Only 45 percent of Americans are happy in their jobs, which represents a record low in the surveyors’ 20-plus years of surveying Americans on their job satisfaction.

While the knee-jerk tendency is to blame such statistics (almost) entirely on monetary issues, my own historical insufficient job satisfaction comes from much more than just monetary issues.

I see these factors (not necessarily in any certain order) as contributing significantly to Americans’ low job satisfaction:

  • Most supervisors at the workplace are baby boomers, and most baby boomers are in it for themselves. They’re in their supervisory jobs not to make everything better for everyone at the workplace, but to make everything better for themselves. They like their big salaries and they like telling others what to do instead of vice-versa; they get off on their power trips. They create toxic workplace environments in which the employees know that to complain or criticize, even nicely and professionally, probably will bring boomer retaliation upon them, and yet these very same boomers tell themselves, even though they have created such environments of fear and intimidation, that their employees just wuv them because Hey, their employees never complain or criticize! Anyway, the boomers’ focus isn’t to leave the workplace in better shape than they got it, but to leave the workplace with the most that they can suck out of it, such as in their too-high salaries and in their retirement and other benefits. And this shows. Every day.
  • Following the boomers’ example, too many non-supervisory workers (and non-boomer supervisors) are in it for themselves, too. “Teamwork” is just a bullshit word that is tossed around the workplace, often used only or primarily in order to strong-arm others into doing things that aren’t their responsibility.
  • Workers who live from paycheck to paycheck (or nearly so) see that although they’re performing the brunt of the work, it’s the clueless (usually baby-boomer) managers who are making all of the dough. Often the overpaid boomers brag about their latest big purchase or their overseas vacation, which does not improve the morale of those of us who cannot afford such things. Even the dullest of human beings know unfairness when they experience it, and it’s not fair that those who perform the lion’s share of the work get only scraps.
  • The boomers won’t go the fuck awayyou have to pry their cold, dead fingers from their jobs, like you would with a U.S. Supreme Court justice — and by the time that any of us who are younger than the boomers could ever ascend to a managerial position, out of disgust for the workplace we long would have lost the desire to do so. The boomers’ parents stepped aside in order to give the boomers the reins. But the spoiled-brat boomers refuse to do the same for those who follow them.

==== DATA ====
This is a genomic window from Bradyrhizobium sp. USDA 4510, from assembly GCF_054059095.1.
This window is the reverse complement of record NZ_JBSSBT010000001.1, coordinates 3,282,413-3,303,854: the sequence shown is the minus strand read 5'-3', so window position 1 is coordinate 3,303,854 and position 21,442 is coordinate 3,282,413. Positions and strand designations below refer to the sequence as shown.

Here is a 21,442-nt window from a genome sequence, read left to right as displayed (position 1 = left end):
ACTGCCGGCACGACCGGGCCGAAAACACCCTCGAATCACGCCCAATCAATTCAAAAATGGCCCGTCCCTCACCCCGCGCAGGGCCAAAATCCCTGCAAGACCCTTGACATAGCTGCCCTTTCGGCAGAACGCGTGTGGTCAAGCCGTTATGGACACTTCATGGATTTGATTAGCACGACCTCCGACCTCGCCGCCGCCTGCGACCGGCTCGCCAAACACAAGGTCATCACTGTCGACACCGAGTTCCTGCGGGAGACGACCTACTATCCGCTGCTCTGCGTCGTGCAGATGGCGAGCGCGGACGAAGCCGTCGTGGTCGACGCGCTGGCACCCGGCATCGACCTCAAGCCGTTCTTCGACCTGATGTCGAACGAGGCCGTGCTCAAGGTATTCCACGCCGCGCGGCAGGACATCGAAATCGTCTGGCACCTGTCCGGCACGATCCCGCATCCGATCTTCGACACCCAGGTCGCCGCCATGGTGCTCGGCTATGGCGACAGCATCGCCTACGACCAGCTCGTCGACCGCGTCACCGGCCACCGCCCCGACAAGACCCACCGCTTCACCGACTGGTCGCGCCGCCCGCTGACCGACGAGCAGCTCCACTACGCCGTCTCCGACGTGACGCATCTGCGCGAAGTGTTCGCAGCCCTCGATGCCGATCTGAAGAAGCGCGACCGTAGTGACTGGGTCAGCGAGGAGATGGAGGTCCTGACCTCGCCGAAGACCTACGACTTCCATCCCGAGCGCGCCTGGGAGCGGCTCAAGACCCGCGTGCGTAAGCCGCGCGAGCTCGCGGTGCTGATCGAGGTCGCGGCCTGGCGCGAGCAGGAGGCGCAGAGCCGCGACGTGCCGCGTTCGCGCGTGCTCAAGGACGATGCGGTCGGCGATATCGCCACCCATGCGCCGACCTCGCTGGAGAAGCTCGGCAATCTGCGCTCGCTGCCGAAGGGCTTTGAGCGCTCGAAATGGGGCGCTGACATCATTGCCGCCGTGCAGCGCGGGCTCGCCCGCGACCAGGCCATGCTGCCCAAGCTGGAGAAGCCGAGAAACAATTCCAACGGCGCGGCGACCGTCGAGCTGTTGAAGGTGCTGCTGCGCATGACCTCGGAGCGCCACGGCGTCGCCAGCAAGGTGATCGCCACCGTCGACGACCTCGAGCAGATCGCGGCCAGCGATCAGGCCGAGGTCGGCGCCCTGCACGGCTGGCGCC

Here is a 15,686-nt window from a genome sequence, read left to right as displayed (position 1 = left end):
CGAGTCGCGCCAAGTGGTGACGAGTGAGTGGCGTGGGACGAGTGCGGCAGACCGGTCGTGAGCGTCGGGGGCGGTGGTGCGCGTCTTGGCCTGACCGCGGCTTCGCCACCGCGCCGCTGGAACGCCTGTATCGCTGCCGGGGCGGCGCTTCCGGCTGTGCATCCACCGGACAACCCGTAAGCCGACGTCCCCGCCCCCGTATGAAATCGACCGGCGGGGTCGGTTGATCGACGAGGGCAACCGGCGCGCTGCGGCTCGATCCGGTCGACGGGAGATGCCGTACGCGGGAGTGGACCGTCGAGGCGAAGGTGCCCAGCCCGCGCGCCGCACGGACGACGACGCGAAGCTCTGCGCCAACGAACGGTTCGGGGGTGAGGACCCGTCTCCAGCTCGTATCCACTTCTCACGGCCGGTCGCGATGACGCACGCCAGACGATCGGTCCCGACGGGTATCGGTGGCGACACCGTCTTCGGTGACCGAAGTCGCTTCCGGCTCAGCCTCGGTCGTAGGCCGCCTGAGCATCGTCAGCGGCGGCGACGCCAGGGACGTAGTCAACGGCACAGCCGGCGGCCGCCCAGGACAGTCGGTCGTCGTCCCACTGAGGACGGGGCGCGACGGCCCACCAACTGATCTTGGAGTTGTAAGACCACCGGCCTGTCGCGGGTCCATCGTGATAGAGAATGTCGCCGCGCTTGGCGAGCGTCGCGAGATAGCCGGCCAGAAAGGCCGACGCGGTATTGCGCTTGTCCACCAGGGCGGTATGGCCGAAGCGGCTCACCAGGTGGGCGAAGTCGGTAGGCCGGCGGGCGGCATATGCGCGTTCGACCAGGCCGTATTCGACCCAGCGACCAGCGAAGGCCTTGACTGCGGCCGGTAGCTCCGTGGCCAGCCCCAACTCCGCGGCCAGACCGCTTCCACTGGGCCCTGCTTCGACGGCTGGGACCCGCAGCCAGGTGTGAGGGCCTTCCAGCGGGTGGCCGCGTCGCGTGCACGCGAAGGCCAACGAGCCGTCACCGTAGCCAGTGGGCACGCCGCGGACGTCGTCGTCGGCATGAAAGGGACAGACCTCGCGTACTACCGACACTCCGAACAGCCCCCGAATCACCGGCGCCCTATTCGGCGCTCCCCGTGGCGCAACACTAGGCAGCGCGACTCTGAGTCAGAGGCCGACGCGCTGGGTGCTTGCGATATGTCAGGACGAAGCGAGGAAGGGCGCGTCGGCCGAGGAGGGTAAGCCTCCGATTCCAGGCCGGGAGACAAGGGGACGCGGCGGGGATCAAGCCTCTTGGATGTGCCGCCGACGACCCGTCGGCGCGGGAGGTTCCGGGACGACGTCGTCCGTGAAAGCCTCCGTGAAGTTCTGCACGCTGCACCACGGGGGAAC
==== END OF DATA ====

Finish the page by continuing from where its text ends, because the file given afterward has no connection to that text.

• Way too often, those in supervisory positions got those positions not for their competence, but for their willingess to shit and piss and to crack the whip upon their underlings, which is what those above them require them to do. (Interestingly, the boomer supervisors usually are being just as exploited by the plutocrats as are we underlings, yet the boomer supervisors seem oblivious to this fact.)
  • In such a highly specialized society, too often the worker does not get to see the benefits of his or her work. He or she might actually be doing some very beneficial work, but he or she will never see it.
  • We Generation X’ers (and others) have a highfalutin education that we can’t even use. We are qualified, more than qualified, even,  for the higher-level jobs, but those jobs are all taken by the boomers (and were already taken by the boomers when we entered the workplace). Because the plum jobs were claimed long, long ago, we end up doing the shit work. (My fellow Gen X’er Ted Rall appopriately has called us X’ers the “overeducated underclass.”) Despite all of this, the boomers expect us to be bouncy and giddy at the workplace. The boomers want us to be smart enough to do our jobs and their jobs, too, but to be too stupid to realize that we’re being raped in the ass with ground glass as lube.
  • Let’s face it: Corporations are in it for the money. (And most of us work for a corporation.) Whatever services or goods the corps provide are just a means of profiteering, and if there’s any quality in their goods or services at all, that’s only the minimum quality that they must provide in order to get their profits. I left nursing more than a decade ago when it was clear to me that profits were — are — waaaaay more important than are people in the wealth care — er, health care — system, and my boyfriend, who is a pharmacist, is clear that he isn’t much more than a prostitute for the big pharamaceutical corporations. What used to be noble professions are now basically prostitution gigs. (Thanks, boomers, for turning to shit everything that you put your grubbies on.)

Solutions? Turn the boomers into something that’s actually useful, such as Soylent Green, maybe?

In any case, it seems that the American workplace won’t be worth working at until the boomers have all finally kicked off. But by then, will anyone have an iota of workplace morale left?

P.S. I want to share with you Salon.com blogger Andrew Leonard’s succinct summary of the baby boomers:

In the ’60s they got all the good drugs, in the ’70s all the sex, in the ’80s all the money, and now … they won’t let go of all the jobs. It’s goes without saying that during the next decade they’ll gobble up all the good health care.

And Social Security, too.

The boomers won’t even leave us with the polar ice caps, for fuck’s sake.

Did I mention that I really, really, really hate the baby boomers?